56
$\begingroup$

Follow up to this question. Is $0$ a positive number?

$\endgroup$
64
$\begingroup$

It really depends on context. In common use in English language, zero is unsigned, that is, it is neither positive nor negative.

In typical French mathematical usage, zero is both positive and negative. Or rather, in mathematical French "$x$ est positif" (literally "$x$ is positive") allows the case $x = 0$, while "$x$ est positif strictement" (literally "$x$ is strictly positive") does not.

Sometimes for computational purposes, it may be necessary to consider signed zeros, that is, treating $+0$ and $-0$ as two different numbers. One may think of this a capturing the different divergent behaviour of $1/x$ as $x\to 0$ from the left and from the right.

If you are interested in mathematical analysis, and especially semi-continuous functions, then it sometimes makes more sense to consider intervals that are closed on one end and open on the other. Then depending on which situation are in it may be more natural to group 0 with the positive or negative numbers.

There are certainly much more subtleties, but unless you clarify why exactly you are asking and in what context you are thinking about this, it is impossible to give an answer most suited to your applications.

$\endgroup$
  • 4
    $\begingroup$ To a computer programmer a significant context might be the IEEE 754 standard for floating point arithmetic, which distinguishes a +0 from a -0 representation. Of course mathematically there is only one Zero, but if your context is floating point representations, you could have it either way! $\endgroup$ – hardmath Mar 13 '11 at 15:05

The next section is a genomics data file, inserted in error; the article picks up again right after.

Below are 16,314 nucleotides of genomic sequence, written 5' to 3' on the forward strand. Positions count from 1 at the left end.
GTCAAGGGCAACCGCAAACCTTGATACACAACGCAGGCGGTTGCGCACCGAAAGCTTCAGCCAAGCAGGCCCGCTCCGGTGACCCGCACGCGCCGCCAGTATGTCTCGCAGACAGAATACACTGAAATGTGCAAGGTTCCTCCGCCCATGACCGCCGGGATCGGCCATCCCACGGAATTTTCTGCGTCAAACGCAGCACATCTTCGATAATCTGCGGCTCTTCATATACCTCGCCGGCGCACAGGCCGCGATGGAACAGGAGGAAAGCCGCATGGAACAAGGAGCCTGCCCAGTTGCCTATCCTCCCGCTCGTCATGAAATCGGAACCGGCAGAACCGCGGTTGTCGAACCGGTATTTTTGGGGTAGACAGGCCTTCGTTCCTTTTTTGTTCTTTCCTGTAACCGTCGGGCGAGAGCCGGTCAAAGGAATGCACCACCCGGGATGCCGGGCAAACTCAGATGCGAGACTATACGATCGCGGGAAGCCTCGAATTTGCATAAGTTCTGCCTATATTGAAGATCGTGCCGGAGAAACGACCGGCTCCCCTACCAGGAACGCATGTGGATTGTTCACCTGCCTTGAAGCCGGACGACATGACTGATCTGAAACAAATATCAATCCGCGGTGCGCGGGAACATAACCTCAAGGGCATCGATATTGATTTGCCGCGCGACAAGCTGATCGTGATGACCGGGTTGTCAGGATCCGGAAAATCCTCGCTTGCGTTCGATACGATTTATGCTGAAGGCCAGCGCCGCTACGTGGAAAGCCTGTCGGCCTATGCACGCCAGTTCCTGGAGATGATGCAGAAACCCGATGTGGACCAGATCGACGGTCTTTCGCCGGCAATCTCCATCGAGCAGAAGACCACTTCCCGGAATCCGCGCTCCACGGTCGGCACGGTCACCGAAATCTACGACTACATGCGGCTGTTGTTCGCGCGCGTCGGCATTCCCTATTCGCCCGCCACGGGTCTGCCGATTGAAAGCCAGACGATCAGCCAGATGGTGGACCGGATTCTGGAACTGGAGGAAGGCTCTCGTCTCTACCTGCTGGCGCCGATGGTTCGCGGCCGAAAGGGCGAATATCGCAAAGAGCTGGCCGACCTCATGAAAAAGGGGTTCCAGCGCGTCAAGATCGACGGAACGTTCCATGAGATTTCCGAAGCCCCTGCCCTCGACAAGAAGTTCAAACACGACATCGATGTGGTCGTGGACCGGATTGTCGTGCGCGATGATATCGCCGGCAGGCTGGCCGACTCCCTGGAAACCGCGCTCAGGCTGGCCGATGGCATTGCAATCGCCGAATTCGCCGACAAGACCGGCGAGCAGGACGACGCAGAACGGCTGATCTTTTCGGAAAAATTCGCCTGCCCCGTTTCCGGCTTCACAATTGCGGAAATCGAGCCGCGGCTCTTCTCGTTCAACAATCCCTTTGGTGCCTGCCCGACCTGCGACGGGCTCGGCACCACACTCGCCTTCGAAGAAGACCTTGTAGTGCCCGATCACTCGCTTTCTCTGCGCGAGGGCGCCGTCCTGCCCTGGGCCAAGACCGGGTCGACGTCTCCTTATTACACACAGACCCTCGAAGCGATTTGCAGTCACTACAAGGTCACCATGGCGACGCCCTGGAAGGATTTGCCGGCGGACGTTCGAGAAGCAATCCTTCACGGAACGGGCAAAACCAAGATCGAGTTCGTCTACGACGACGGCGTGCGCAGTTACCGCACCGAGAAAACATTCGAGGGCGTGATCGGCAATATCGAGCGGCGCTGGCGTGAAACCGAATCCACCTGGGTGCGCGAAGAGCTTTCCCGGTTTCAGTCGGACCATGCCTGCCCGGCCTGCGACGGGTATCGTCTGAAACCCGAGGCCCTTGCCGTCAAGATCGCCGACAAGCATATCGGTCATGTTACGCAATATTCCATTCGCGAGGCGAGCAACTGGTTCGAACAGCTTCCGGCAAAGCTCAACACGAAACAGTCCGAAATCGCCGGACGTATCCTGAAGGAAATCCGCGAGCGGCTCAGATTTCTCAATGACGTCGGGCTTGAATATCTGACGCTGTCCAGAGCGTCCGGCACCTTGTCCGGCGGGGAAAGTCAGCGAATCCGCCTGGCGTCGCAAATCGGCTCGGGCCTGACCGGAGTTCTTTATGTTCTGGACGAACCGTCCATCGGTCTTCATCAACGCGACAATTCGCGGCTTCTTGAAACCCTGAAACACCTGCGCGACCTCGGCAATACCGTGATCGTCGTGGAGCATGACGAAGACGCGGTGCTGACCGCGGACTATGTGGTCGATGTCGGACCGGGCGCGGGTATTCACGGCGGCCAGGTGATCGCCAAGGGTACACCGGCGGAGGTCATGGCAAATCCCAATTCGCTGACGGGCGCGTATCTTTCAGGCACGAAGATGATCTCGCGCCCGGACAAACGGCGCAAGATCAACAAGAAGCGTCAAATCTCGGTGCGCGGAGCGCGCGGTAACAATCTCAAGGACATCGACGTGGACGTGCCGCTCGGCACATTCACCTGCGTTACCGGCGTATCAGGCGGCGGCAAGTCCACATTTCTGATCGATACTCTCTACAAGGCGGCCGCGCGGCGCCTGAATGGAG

• $\begingroup$ Some people (like me) might be looking for specific domains where people are concerned about the positivity of zero. A reasonable place to start is to search "strictly positive" or "strictly negative" in your favorite academic search engine. Those terms are used when there must be no ambiguity in whether or not a set of positive or negative numbers includes zero. I'd like criticisms of that search technique or other search suggestions if anyone has any! $\endgroup$ – kdbanman Mar 17 '17 at 16:11
45
$\begingroup$

No. $\textbf{} \textbf{} \textbf{} $

$\endgroup$
  • $\begingroup$ I agree and favour the conventional positive means positive, i.e. strictly positive. $\endgroup$ – Jack D'Aurizio Dec 11 '16 at 21:41
15
$\begingroup$

$0$ is neither positive nor negative

$\endgroup$
  • 5
    $\begingroup$ Wikipedia is not the Holy Bible. Some people (like me) regard all Wikipedia content as false until proven correct. $\endgroup$ – Lisa Oct 30 '14 at 22:28
  • 22
    $\begingroup$ @Lisa then it's like the Holy Bible, for some (myself included) $\endgroup$ – Marc.2377 May 11 '16 at 6:09
  • 3
    $\begingroup$ So what IS the Holy Bible / The Great Standardization Document of All Definitions for Mathematics? Because people are often fighting over different definitions of mathematical entities, 0 being one of such examples (French always start a flamewar when someone says 0 is not positive, because for French, 0 is positive and negative at the same time :P ). Same goes with definitions of angles, or square roots (only positive? positive and negative?) Being able to refer to some standard reference source with all the definitions agreed upon by the majority of mathematicians would be great. $\endgroup$ – BarbaraKwarc Jul 20 '16 at 11:07
  • $\begingroup$ Wikipedia is momentary consensus not truth $\endgroup$ – Davos Jun 13 at 1:13
  • 1
    $\begingroup$ @Davos: What is "objective truth"? Not asking for a definition; I mean, does it exist? I don't have an answer either :P $\endgroup$ – Lightness Races in Orbit Jun 27 at 9:27
9
$\begingroup$